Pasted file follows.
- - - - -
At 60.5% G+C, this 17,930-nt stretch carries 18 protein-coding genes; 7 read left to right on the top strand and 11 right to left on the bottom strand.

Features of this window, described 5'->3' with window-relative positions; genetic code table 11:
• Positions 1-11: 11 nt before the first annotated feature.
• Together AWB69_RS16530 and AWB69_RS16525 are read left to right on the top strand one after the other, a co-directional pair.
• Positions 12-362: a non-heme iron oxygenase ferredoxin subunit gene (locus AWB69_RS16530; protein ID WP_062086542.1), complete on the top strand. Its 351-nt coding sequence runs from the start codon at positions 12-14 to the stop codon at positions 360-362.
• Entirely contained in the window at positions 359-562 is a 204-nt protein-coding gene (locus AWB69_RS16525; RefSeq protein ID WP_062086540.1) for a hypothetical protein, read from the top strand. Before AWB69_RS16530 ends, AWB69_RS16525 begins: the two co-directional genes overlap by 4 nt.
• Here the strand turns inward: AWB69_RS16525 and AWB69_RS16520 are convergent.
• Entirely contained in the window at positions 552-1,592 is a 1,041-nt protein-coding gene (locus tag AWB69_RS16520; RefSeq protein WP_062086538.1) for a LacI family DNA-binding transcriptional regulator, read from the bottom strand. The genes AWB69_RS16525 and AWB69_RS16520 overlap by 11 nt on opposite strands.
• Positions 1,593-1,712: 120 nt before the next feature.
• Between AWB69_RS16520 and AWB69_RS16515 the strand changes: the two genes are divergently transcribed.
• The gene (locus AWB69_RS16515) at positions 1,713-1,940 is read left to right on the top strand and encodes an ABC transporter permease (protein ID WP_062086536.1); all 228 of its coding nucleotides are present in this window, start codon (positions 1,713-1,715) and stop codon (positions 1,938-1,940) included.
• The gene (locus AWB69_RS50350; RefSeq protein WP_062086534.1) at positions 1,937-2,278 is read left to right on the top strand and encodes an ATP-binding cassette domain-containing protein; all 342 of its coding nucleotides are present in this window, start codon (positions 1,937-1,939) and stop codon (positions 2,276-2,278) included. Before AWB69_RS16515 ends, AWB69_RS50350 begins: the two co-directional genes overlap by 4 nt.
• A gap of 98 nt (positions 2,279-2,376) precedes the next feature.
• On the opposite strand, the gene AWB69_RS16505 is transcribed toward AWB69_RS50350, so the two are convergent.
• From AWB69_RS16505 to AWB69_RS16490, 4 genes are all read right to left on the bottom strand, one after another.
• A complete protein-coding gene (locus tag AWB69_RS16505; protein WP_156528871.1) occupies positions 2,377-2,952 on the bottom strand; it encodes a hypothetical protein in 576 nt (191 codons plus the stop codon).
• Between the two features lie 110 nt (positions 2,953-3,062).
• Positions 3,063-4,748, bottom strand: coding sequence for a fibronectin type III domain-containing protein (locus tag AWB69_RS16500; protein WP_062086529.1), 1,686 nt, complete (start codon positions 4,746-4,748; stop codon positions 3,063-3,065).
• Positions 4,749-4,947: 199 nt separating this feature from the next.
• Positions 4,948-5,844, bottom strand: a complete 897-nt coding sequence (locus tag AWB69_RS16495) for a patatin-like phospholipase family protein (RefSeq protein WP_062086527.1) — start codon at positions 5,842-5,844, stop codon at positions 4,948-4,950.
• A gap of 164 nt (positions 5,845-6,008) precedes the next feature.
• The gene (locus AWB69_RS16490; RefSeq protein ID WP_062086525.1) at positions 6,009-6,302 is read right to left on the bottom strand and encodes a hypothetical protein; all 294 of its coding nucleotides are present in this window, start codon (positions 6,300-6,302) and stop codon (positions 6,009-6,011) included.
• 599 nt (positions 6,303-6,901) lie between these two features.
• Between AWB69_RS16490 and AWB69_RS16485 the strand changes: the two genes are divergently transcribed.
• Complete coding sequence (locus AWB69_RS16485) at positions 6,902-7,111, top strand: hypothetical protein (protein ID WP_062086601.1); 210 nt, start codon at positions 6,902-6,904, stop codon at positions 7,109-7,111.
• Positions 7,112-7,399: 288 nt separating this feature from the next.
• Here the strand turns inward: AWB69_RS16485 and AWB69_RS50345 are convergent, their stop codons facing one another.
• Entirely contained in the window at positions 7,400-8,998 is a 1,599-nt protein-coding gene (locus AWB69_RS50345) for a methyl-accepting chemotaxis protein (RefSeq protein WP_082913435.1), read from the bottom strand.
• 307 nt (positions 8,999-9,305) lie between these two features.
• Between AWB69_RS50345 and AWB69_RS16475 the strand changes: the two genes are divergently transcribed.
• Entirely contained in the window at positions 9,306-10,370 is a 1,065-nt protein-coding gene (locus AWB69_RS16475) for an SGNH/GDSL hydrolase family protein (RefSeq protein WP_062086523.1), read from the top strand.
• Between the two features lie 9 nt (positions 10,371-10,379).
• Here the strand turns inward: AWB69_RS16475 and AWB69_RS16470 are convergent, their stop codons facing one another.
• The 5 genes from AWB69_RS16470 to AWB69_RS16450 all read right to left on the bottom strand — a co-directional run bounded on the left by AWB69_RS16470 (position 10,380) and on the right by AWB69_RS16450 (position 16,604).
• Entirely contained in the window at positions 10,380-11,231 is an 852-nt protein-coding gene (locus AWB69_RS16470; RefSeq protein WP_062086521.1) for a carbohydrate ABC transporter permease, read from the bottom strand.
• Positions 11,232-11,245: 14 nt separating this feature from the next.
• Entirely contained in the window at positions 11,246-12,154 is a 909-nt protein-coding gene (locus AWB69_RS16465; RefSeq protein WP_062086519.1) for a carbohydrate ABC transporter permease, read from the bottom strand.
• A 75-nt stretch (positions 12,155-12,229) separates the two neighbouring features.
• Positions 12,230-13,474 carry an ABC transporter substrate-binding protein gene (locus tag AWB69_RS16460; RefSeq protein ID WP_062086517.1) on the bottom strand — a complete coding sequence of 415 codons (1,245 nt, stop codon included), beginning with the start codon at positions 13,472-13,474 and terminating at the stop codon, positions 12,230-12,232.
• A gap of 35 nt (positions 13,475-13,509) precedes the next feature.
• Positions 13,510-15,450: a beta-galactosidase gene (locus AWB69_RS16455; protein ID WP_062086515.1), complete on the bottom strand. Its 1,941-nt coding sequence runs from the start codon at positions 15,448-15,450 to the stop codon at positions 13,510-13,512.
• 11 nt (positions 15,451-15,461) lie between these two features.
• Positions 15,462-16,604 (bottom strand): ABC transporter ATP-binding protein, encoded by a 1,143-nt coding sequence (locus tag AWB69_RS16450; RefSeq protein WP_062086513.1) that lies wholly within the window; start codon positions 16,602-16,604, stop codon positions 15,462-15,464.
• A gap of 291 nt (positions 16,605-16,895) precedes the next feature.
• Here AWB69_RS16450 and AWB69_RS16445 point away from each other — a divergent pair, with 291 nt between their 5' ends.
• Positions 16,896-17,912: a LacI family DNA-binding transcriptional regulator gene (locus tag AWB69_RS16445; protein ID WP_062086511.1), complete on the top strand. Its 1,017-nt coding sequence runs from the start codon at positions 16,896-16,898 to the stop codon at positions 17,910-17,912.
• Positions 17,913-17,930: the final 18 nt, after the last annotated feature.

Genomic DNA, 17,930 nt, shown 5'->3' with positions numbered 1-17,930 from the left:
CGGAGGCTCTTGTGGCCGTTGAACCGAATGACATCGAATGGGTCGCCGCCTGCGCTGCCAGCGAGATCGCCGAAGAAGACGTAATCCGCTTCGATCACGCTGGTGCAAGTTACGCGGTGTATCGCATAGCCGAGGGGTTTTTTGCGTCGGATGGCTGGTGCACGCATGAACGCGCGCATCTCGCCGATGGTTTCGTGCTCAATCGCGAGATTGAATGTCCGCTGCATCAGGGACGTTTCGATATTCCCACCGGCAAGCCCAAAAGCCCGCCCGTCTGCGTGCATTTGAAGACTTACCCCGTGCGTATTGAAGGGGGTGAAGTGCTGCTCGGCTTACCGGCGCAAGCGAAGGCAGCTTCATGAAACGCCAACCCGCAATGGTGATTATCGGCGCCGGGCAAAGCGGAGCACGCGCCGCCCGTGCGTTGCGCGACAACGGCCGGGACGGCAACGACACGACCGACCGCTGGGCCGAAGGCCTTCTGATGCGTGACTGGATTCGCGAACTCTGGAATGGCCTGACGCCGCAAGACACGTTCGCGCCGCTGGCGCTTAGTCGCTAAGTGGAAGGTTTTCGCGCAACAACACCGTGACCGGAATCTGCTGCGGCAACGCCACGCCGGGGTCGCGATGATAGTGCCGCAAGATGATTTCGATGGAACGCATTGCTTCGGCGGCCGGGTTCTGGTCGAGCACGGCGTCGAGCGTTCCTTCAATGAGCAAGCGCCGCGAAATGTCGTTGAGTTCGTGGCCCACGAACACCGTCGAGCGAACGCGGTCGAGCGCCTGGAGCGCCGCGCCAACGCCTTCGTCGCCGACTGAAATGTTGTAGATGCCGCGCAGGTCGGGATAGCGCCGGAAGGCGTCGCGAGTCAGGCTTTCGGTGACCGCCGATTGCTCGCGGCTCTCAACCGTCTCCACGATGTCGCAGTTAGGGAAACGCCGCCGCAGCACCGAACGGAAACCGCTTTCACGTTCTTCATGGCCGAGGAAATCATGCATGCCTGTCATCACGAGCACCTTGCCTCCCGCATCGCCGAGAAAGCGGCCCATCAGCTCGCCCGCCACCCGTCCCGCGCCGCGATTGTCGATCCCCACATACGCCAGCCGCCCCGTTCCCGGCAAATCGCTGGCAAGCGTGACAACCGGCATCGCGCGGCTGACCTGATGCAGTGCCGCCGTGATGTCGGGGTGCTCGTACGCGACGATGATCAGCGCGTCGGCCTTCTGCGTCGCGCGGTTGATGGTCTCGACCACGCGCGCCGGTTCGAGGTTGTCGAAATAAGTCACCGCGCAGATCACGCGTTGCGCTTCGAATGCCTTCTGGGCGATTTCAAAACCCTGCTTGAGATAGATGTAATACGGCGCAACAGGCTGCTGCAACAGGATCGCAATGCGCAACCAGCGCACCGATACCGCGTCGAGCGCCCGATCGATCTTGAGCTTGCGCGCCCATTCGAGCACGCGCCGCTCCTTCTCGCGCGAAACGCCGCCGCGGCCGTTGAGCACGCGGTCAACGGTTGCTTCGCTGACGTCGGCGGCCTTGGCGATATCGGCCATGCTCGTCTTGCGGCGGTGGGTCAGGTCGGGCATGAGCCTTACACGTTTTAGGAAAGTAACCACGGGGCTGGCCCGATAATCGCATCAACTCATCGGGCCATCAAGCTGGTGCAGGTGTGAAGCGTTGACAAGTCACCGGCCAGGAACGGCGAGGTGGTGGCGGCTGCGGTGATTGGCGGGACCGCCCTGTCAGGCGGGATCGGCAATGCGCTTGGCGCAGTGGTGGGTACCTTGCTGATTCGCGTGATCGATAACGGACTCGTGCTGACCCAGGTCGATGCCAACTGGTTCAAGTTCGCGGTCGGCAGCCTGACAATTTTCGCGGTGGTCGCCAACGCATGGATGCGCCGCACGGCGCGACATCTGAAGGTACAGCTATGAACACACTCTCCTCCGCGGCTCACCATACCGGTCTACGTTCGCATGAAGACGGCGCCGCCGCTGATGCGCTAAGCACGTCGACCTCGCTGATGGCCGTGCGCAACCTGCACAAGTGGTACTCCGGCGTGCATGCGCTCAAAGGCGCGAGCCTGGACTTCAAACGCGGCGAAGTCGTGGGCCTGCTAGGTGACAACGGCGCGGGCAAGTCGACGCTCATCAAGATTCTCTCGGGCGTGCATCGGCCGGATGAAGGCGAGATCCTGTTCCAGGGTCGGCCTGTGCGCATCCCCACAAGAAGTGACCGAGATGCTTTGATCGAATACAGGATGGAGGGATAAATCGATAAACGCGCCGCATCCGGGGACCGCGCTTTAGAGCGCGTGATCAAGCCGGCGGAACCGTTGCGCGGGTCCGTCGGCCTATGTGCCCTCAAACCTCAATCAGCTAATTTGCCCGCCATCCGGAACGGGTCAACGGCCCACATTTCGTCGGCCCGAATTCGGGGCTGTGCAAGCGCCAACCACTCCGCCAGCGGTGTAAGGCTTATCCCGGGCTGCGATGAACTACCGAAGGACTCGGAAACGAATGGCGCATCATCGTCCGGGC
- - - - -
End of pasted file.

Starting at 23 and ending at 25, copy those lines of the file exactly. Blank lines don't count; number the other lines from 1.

• 599 nt (positions 6,303-6,901) lie between these two features.
• Between AWB69_RS16490 and AWB69_RS16485 the strand changes: the two genes are divergently transcribed.
• Complete coding sequence (locus AWB69_RS16485) at positions 6,902-7,111, top strand: hypothetical protein (protein ID WP_062086601.1); 210 nt, start codon at positions 6,902-6,904, stop codon at positions 7,109-7,111.